Air France was expecting to cancel 15 percent of its flights on Monday as a cabin crew strike entered its third day during a major French holiday week.
At Paris's Charles de Gaulle hub, 44 medium-haul and four long-haul flights had been cancelled as of early Monday, an airport source told AFP, and other flights were facing an average delay of 45 minutes.
At Paris's other major airport, Orly, 20 Air France flights were cancelled and 92 went ahead as scheduled, an airport source said.
Among those expected to be cancelled on Monday were flights from Charles de Gaulle to Montreal, Los Angeles, Washington and Atlanta, Air France said.
Flights from Charles de Gaulle to Montreal, Abu Dhabi and Atlanta were also expected to be cancelled on Tuesday, the airline said.
Air France management had earlier warned that only 85 percent of its flights were expected to operate on Monday as attendants continued a five-day strike over plans to reduce the number of crew on some flights.
Union officials had warned that Monday could be the worst day yet of the strike.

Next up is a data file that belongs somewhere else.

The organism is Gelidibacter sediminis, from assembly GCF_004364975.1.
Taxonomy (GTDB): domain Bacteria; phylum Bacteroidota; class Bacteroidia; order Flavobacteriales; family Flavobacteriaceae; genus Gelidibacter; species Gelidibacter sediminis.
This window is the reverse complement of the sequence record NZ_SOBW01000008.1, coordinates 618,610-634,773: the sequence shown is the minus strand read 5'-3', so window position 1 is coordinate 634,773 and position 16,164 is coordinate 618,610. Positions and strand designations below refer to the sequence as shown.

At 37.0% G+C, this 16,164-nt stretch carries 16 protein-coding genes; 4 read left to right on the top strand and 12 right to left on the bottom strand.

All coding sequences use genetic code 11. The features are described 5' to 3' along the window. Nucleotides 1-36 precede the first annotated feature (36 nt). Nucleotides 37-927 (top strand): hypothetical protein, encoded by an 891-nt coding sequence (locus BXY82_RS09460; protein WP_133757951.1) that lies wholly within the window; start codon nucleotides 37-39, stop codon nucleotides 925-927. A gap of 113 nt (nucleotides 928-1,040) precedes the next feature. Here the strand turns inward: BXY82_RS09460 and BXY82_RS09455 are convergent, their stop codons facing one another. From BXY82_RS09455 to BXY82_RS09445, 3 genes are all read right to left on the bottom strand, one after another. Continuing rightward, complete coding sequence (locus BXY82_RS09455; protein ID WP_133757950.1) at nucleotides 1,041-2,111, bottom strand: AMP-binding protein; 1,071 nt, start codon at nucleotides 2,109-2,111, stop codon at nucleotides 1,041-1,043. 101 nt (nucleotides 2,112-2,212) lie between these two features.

On Saturday Air France had cancelled 13 percent of its flights and on Sunday 12 percent -- in both cases fewer than it had expected.
Air France has been limiting the number of passengers allowed onto some flights and using other airlines' planes to reduce the strike's impact.
Management said that less than 30 percent of cabin crew were on strike, while unions put the figure at more than 50 percent.
The uncertainty provoked outrage from some who had hoped to travel during France's Toussaint -- All Saints' -- holiday week.
Junior Transport Minister Thierry Mariani on Monday denounced the strike as "irresponsible" and said it was threatening the future of Air France, in which the state holds a 15 percent stake.
"This strike is good news for Air France's competitors," he told RMC Info radio.
He said the strike had been "preventable" and accused the unions of having an "outdated culture".
The strike will translate into "even more losses (for Air France) and most of all a very bad image with clients."
The labour dispute comes after Air France-KLM reported a first quarter net loss of 197 million euros ($283 million) and warned that the outlook was uncertain for the rest of the year.
by Marc Lavine
(c) 2011 AFP
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